I like to read scientific literature, looking for new discoveries, shifts in perceptions, or simply for some supporting evidence for various ideas I might have heard about. Make no mistake, science is not a source of infallible truth. It is a common misconception to assume that empirical sciences provide hard proofs. Such misunderstanding is just one side of a coin, with quackery sitting right on the other side of it. Proofs exist only in Maths, while empirical sciences provide theories and hypotheses, which evolve in time as we learn more and discover more. The core value of science is that it provides rigor to testing of these theories, with peer-review process being one example of various tools that are in place in order to facilitate this. Internet, on the other hand, is a medium, where anyone can publish anything. This is a good thing, for many various reasons, in particular the free sharing of information. However, one needs to be careful in accepting as “facts” various claims made online in the area of nutrition, with a huge amount of utter rubbish out there.
So here is my short summary of what I’ve read on some topics that are of interest to raw foodists, in plain words. For starters, as far as human evolution, I have read about a consensus amongst scientists that our ancestry is strongly herbivorous, and frugivorous. Nevertheless, I have seen no evidence that we were ever completely vegan. There is a lot of literature on the benefits of plants in nutrition, and the evidence points out to a plant-rich diet as a healthier option. I’ve read quite a bit of bad stuff on read meat too. I heard some online bloggers questioning the validity of that research, but I have not seen that being done in peer-reviewed scientific literature, which is what I prefer to rely on. Still, I have not seen any published evidence that would suggest that removing animal products from one’s diet completely provides any health benefits. I have seen on the other hand reports of veganism putting one’s at a risk of B12 deficiency. I have found some studies reporting a decrease in carcinogenic toxins in a colon of subjects following a raw food diet for a month or so, but no publications suggesting that raw veganism or fruitarianism could be a beneficial lifestyle in the long term. I have found a small number of papers reporting some problems, such as teeth issues on a raw vegan diet, for example. Any significant studies on these diets are practically non-existent however.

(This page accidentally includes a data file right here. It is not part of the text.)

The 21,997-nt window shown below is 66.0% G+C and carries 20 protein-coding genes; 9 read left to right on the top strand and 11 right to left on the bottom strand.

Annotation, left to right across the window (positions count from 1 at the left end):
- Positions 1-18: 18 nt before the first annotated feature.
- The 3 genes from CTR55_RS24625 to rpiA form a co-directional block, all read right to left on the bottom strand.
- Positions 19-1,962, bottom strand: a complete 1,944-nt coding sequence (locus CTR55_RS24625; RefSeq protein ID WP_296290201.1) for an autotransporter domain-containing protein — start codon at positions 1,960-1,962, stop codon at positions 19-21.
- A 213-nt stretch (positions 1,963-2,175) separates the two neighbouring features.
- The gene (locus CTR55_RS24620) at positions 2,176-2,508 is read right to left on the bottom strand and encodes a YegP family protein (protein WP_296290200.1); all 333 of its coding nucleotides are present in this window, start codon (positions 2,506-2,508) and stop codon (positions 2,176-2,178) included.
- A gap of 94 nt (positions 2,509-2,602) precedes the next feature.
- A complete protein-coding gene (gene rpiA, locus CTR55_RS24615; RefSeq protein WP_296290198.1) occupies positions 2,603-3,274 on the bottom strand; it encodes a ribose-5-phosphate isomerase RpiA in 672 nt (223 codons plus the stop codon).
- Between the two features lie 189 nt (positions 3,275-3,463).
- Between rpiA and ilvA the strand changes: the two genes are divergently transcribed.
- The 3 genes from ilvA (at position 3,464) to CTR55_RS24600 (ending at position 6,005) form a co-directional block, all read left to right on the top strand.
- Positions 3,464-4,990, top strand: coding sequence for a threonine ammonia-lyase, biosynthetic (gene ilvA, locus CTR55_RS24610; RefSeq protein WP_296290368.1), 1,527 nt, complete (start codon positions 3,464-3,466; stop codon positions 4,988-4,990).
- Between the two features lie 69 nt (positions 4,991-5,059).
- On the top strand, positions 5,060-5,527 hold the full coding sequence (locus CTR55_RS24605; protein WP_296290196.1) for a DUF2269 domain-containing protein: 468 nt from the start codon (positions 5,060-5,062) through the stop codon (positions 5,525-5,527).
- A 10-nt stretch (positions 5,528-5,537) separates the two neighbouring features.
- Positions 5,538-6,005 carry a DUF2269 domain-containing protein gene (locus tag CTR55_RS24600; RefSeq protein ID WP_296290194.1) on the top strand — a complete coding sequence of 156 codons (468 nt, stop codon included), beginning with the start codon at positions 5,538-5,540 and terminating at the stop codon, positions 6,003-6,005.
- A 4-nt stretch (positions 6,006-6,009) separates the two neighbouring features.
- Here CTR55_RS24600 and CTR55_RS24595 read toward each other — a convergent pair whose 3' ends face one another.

So, in the view of all above, what is my current personal preference then? Well, I include a considerable amount of fruit in my diet on daily basis, with juicy fruit on top of my list. Without fruit, my body does not feel happy. I take B12 supplements and my support for plant-based diet is ethics driven. I keep my doors open to options such as growing, learning and changing my mind, as always. I like to experiment and evolve my views. I have been recently driven to juicing and have been including juices in my diet on daily basis. This is something I have never felt since I went raw in 2003, which shows that there are always new lessons to be learned. I think it is important not to get stuck.